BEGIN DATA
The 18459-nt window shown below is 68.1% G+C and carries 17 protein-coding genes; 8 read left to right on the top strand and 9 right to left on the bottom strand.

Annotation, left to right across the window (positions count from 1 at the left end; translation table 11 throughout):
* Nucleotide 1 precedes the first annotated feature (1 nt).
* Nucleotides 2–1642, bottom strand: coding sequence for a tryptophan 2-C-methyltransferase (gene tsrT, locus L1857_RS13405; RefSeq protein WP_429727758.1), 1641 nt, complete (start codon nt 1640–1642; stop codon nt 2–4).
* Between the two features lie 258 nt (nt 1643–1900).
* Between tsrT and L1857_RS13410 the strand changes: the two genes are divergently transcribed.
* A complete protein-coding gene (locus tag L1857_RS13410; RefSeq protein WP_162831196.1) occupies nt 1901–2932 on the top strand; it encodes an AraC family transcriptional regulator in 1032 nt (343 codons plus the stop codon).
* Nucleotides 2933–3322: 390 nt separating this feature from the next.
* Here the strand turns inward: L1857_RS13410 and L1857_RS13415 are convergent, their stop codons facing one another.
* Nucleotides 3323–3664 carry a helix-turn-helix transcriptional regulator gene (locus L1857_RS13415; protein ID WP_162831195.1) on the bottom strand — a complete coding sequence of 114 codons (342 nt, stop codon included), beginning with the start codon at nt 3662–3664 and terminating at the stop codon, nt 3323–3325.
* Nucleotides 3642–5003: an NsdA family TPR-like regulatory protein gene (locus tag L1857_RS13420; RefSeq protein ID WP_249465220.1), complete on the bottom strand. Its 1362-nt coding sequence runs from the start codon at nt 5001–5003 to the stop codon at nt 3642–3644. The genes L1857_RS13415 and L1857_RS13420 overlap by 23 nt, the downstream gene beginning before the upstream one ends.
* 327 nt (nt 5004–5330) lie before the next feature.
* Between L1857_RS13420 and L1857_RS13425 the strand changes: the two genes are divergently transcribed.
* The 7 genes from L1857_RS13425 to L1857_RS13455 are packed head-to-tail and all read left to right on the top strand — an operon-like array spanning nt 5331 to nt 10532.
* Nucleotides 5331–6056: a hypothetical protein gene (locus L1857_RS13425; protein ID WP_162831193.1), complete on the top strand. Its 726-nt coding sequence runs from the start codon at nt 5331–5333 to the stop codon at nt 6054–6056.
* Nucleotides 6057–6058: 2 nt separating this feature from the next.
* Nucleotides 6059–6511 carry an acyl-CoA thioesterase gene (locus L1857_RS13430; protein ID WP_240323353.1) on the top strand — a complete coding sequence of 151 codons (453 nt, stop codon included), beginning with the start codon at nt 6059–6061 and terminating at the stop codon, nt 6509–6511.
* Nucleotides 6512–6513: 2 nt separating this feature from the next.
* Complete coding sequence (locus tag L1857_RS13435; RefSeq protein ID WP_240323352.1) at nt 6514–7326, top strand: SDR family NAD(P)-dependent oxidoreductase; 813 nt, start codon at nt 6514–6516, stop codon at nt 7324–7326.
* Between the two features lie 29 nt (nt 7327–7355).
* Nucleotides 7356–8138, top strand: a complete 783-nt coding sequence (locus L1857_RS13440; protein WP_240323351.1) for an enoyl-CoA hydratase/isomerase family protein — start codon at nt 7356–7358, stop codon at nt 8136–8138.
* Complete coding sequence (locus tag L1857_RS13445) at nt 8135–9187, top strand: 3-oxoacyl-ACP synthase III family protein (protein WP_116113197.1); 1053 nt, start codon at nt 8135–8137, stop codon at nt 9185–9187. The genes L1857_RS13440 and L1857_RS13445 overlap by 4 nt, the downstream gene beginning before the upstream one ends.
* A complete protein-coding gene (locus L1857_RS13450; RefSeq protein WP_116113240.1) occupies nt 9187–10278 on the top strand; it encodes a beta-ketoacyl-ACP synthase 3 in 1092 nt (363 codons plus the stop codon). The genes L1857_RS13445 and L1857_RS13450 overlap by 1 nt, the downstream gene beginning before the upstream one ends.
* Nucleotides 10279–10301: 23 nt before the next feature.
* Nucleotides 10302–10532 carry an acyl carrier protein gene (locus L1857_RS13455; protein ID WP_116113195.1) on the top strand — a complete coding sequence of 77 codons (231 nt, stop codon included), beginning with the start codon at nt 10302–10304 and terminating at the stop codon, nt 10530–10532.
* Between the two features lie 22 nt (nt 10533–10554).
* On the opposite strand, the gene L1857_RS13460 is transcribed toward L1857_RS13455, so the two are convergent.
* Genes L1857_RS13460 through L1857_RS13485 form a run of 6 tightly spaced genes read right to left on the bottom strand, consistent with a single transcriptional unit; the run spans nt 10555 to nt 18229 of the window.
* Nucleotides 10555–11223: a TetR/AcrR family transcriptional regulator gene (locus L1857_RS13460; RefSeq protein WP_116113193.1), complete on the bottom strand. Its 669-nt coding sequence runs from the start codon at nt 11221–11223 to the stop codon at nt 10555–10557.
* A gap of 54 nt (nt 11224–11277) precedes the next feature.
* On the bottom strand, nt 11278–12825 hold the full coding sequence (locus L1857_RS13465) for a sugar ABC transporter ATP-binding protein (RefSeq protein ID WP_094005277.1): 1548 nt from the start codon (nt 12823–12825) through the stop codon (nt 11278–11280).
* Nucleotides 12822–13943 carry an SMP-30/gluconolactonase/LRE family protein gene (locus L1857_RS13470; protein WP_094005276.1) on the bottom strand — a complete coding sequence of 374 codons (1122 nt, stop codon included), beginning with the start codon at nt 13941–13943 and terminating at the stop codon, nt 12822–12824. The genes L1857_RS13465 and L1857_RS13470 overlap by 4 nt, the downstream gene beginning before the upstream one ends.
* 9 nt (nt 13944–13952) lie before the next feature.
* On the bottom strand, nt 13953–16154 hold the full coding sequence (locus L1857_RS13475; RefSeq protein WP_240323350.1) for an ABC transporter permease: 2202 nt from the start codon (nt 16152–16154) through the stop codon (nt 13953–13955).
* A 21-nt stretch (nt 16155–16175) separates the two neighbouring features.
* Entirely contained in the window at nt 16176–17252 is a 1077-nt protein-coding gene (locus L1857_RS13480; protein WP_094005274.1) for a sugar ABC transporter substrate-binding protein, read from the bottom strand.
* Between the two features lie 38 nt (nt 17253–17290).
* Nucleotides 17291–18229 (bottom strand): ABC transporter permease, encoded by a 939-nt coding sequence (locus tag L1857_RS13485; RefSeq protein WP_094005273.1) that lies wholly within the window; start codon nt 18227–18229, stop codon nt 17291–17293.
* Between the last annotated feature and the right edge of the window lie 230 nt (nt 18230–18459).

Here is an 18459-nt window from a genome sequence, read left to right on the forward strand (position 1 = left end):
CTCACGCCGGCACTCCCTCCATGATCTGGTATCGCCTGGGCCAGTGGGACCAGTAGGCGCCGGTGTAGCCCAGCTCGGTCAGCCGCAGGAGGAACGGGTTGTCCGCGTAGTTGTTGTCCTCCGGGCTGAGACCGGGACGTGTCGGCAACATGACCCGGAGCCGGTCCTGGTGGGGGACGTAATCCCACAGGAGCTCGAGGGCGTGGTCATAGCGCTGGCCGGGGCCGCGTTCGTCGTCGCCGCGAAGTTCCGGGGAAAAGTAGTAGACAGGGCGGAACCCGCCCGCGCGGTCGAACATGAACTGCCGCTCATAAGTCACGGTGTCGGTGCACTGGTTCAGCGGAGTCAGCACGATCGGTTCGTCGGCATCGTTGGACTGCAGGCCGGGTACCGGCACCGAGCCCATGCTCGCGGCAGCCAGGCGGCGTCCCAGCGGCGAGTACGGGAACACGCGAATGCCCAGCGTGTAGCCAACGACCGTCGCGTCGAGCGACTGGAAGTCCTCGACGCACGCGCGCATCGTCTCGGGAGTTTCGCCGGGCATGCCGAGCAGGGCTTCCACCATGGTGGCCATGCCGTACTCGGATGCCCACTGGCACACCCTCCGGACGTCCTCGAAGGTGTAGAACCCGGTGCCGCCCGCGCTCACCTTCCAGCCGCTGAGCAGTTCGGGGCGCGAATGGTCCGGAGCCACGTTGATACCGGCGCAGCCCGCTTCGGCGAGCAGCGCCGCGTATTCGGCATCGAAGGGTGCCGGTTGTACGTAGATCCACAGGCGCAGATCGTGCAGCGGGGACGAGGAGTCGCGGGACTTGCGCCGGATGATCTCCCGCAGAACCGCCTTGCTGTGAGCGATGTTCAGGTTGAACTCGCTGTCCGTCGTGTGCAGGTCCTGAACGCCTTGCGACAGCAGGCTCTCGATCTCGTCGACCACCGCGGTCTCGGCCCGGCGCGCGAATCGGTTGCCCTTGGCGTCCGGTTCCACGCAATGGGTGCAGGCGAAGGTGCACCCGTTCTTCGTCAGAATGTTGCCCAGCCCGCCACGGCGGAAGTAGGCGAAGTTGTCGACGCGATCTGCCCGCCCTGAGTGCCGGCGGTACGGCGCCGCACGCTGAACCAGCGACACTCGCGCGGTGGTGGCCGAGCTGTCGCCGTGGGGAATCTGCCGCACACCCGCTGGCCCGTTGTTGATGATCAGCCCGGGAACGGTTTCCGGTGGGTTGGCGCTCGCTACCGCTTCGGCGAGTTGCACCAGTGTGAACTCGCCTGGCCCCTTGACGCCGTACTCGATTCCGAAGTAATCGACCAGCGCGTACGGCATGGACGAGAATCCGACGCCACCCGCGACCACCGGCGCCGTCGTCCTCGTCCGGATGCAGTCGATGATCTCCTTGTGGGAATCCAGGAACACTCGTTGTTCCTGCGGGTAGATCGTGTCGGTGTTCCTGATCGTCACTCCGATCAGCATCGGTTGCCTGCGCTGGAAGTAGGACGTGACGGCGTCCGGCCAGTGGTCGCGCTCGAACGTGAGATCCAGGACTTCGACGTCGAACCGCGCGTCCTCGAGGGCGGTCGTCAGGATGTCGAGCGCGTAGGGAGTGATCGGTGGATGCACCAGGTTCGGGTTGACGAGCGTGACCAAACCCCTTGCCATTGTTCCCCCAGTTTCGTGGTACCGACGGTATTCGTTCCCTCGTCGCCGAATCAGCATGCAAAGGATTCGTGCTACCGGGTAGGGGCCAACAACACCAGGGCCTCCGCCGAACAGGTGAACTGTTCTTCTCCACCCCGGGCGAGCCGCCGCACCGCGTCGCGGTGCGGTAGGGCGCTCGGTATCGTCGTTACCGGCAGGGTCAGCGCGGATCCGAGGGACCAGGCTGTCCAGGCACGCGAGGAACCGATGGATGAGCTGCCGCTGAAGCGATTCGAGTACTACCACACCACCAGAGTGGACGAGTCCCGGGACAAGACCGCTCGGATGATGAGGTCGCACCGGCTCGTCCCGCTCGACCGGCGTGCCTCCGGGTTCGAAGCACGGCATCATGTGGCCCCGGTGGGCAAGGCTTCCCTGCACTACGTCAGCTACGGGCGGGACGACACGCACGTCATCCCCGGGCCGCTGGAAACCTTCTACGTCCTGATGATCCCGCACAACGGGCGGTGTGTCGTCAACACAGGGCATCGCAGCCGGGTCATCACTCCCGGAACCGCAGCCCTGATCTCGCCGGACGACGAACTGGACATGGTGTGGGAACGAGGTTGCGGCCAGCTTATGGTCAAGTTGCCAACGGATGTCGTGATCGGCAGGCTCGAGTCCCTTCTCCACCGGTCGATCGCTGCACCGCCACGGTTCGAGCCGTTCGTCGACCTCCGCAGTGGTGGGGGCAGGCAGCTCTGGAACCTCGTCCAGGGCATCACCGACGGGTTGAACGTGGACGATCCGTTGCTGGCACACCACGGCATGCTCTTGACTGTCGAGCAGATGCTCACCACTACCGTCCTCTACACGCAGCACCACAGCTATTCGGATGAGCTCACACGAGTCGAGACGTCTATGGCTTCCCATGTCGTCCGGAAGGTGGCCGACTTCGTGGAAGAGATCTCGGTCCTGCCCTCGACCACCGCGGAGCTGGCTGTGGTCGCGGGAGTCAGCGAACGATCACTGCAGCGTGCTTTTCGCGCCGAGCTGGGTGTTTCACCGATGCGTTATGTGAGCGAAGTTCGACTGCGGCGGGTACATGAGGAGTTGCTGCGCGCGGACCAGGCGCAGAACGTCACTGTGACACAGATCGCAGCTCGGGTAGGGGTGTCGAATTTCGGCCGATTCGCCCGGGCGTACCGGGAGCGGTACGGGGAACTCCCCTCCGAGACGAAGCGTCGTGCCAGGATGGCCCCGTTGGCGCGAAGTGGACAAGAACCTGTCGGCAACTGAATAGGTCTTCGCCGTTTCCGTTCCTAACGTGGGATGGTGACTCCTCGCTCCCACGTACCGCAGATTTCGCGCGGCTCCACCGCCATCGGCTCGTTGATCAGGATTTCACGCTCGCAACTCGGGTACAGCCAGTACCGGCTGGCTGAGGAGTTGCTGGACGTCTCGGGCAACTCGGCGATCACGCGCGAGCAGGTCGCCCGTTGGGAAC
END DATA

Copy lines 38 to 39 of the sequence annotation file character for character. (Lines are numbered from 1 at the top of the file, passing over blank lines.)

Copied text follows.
* Nucleotides 17291–18229 (bottom strand): ABC transporter permease, encoded by a 939-nt coding sequence (locus tag L1857_RS13485; RefSeq protein WP_094005273.1) that lies wholly within the window; start codon nt 18227–18229, stop codon nt 17291–17293.
* Between the last annotated feature and the right edge of the window lie 230 nt (nt 18230–18459).